The team from the University of Calgary created a ‘cocktail’ of treatments that give the body’s immune system a much-needed boost.
Doug Mahoney’s lab at the university made the discovery after they tried a different approach to using immunotherapy.
“Our results suggest that we’ve been looking at these cancer drugs the wrong way ― as tumour-targeting drugs ― instead of what we now feel is their most important biological role: as immune stimulating therapy.” he explained.
What they found was that the body’s immune system can be effective but only if it is given a broad boost.
Tumour cells have the ability to actually reprogram some immune cells, turning on other immune cells and blocking them.
So while immunotherapy has huge potential, by targeting just some immune cells we’re still leaving others vulnerable to to the cancerous cells.
Instead, Mahoney’s research involved creating a broader collection of treatments that were then combined, the results of which were very promising.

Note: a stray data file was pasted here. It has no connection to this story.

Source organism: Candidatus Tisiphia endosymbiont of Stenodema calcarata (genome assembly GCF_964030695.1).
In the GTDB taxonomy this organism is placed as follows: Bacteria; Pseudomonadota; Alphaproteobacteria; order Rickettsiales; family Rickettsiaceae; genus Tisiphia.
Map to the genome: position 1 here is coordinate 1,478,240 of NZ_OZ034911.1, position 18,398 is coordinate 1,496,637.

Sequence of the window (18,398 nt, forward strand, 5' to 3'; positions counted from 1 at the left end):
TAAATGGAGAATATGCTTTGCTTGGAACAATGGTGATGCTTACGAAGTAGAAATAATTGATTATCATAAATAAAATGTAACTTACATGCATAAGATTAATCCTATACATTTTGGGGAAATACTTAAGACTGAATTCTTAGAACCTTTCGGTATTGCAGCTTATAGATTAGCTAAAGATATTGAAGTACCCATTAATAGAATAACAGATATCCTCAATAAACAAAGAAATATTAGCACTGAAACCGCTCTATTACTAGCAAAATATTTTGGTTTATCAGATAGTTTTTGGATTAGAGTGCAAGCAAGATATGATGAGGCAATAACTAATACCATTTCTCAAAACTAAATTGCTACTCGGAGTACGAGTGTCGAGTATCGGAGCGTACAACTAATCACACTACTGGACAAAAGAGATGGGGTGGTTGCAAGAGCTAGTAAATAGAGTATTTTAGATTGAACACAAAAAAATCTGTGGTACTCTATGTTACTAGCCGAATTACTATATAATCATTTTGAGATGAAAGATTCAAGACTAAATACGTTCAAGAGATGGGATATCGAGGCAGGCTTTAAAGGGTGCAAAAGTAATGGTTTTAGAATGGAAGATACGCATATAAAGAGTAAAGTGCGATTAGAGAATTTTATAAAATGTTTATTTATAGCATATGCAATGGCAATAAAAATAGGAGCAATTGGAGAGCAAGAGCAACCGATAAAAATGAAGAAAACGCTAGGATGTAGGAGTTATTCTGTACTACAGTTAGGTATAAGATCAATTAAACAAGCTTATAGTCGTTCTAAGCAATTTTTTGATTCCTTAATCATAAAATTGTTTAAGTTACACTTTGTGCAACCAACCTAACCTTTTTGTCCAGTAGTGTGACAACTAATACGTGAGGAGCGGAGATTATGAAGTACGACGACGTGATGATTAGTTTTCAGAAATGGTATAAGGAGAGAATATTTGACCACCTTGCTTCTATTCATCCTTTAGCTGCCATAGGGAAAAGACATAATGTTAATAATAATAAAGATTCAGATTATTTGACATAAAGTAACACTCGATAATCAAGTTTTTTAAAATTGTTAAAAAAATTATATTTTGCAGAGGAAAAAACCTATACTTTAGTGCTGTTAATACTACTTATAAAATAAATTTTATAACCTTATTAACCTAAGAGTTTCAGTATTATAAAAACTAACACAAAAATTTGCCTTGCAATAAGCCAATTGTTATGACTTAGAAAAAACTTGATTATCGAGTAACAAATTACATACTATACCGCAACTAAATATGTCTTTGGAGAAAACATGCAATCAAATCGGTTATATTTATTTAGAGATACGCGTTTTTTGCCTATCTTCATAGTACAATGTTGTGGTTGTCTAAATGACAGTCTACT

“The combination of the drugs allowed the immune cells to do what they’re supposed to. We were able to cure cancer in 20 to 60 per cent of our animal models,” adds Mahoney. “It’s a very promising result against two very deadly forms of cancer: an aggressive breast cancer and a rare pediatric muscle cancer.”
To achieve these results the researchers combined two therapies, each targeting a different part of the immune system.
The first is an injection of a man-made virus. That injection puts the “gas on” the immune system followed by a second injection which contains a drug being developed as a chemotherapy. That drug stops then tumour from reprogramming immune cells.
Finally when the team added a third complimentary immunotherapy they saw the cure rate reach as high as 80-100%.
“These results change a lot,” says Mahoney. “What’s interesting is that neither drug was developed as an immunotherapy. For nearly two decades they have been studied for their ability to directly kill cancer cells.
In viewing these drugs through the lens of immunotherapy, it will impact the way we study them and try to figure out how to make them work better. From a clinical perspective, it changes the way we will try to translate these drugs,”
Mahoney believes patients will start reaping the benefits of this research in around five years and that human trials are already set to begin.